The European Union is intensifying its efforts to censor and marginalize voices that disagree with its policies, under the convenient euphemism of combating “fake news”.
“The Commission needs to look into the challenges the online platforms create for our democracies as regards the spreading of fake information and initiate a reflection on what would be needed at EU level to protect our citizens,” wrote Jean-Claude Juncker, President of the European Commission, in May 2017. How considerate that Juncker, in totalitarian fashion, wishes to protect EU citizens from news that does not fit the Commission’s narratives and agendas.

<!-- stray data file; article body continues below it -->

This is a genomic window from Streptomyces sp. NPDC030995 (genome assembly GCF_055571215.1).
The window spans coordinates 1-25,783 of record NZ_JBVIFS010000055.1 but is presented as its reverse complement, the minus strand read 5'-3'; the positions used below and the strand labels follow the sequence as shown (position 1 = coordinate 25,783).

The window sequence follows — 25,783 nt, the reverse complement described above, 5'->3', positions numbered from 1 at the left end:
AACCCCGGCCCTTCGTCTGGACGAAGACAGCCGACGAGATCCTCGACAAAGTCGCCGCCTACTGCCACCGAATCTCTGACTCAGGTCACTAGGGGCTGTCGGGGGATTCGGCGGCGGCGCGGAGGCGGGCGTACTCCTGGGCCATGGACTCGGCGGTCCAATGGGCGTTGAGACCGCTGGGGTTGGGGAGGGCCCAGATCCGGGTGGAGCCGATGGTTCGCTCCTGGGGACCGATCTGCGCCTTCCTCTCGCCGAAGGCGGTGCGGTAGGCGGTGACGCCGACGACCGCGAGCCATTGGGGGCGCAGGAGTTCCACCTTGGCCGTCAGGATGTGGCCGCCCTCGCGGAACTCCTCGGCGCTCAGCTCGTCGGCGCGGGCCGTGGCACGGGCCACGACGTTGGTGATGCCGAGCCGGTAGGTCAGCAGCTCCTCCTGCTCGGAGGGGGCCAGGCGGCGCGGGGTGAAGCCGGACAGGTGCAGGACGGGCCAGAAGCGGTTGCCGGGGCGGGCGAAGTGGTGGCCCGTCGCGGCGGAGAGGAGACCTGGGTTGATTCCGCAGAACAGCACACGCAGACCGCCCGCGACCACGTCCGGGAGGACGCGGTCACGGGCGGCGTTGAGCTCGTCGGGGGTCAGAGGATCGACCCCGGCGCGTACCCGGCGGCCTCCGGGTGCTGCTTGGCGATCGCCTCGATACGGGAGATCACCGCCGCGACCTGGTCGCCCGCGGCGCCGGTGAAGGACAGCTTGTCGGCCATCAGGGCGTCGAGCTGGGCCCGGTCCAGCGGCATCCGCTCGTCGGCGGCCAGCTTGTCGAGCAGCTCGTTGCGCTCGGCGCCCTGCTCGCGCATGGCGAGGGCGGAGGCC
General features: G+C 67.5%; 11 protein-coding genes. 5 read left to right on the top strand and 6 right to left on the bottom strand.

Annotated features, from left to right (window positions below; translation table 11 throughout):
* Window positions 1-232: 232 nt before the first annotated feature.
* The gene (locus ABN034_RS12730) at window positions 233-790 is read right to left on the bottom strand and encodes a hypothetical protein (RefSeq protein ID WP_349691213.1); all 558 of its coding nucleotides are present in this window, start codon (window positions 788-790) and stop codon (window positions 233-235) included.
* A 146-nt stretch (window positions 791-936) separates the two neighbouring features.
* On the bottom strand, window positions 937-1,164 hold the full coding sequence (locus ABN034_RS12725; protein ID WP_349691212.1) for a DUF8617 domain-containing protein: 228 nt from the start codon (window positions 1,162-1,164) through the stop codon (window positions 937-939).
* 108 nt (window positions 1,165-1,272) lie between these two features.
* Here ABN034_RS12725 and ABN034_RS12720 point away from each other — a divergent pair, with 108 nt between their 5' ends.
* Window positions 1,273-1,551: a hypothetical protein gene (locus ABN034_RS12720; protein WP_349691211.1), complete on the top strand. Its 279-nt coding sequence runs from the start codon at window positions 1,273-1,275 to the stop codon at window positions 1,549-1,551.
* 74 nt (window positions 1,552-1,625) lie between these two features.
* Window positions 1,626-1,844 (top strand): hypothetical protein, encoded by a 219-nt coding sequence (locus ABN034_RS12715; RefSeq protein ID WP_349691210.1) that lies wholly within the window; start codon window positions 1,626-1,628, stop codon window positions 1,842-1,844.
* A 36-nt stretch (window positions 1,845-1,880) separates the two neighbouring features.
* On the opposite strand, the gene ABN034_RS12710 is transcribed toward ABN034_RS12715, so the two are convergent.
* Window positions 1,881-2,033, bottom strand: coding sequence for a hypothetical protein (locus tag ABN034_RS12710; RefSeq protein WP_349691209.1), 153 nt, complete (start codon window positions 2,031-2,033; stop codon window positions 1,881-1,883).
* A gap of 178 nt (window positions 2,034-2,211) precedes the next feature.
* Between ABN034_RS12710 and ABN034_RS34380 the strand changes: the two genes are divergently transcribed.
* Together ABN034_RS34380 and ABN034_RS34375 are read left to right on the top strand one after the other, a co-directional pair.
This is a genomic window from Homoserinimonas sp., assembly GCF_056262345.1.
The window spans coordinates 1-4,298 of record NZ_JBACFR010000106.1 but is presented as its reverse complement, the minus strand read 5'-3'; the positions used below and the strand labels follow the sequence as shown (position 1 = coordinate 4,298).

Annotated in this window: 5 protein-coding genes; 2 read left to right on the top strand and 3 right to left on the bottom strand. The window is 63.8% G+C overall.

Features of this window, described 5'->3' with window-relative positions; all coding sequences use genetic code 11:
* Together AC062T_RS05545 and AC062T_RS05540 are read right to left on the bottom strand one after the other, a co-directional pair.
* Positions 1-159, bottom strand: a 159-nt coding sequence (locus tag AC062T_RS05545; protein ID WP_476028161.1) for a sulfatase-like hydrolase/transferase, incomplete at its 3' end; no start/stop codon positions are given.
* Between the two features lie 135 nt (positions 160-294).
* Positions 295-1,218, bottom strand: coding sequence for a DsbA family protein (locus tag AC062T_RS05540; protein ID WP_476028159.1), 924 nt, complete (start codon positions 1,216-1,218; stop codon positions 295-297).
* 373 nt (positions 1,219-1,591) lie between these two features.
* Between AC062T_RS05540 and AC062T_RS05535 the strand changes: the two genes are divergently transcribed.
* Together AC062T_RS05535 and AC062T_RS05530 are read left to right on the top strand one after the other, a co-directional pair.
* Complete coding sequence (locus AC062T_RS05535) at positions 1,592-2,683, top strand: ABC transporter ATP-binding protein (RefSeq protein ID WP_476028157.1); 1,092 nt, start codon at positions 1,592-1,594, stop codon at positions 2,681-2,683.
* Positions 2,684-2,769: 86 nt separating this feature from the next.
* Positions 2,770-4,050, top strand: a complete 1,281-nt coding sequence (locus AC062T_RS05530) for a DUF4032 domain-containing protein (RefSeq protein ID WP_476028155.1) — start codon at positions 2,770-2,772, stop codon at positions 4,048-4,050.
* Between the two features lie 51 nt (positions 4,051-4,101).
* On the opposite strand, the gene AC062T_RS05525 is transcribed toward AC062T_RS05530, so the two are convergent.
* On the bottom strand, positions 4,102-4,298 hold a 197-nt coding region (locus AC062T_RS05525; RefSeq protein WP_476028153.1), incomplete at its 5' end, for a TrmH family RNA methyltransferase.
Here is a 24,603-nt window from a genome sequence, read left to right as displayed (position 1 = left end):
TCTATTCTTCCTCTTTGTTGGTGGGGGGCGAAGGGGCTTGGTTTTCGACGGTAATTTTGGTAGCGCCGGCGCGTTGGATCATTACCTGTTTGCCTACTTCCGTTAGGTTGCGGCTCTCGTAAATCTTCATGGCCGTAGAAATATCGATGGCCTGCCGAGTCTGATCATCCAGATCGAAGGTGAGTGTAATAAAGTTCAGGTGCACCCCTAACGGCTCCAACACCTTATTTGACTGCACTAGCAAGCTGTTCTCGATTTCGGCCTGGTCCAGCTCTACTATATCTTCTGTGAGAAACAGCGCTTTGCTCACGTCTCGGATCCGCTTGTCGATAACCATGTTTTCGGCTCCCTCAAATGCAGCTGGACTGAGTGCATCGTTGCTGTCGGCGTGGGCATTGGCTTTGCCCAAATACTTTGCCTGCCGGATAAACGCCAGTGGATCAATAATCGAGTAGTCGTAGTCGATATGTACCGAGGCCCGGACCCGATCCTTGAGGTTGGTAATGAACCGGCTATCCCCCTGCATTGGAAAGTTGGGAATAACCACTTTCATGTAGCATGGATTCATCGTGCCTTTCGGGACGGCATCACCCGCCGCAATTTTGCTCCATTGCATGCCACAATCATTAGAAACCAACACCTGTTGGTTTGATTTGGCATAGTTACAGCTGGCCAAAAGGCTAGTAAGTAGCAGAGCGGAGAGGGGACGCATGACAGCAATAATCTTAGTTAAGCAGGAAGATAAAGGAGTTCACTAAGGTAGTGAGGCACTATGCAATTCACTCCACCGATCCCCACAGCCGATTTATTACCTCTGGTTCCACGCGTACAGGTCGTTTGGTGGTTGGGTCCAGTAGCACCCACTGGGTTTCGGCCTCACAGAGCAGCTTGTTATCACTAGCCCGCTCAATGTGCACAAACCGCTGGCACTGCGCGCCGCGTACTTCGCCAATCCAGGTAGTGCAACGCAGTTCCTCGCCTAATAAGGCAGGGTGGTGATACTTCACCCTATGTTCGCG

In October 2017, the European Commission announced its “fake news” policies and how it intends to “design solutions to address the spread of fake news”. According to the Commission, “Fake news consists of intentional disinformation spread via online social platforms, broadcast news media or traditional print”. Furthermore, according to the Commission, the EU’s fake news policy is guided by, among other things, “the freedom of expression, media pluralism, and the right of citizens to diverse and reliable information”.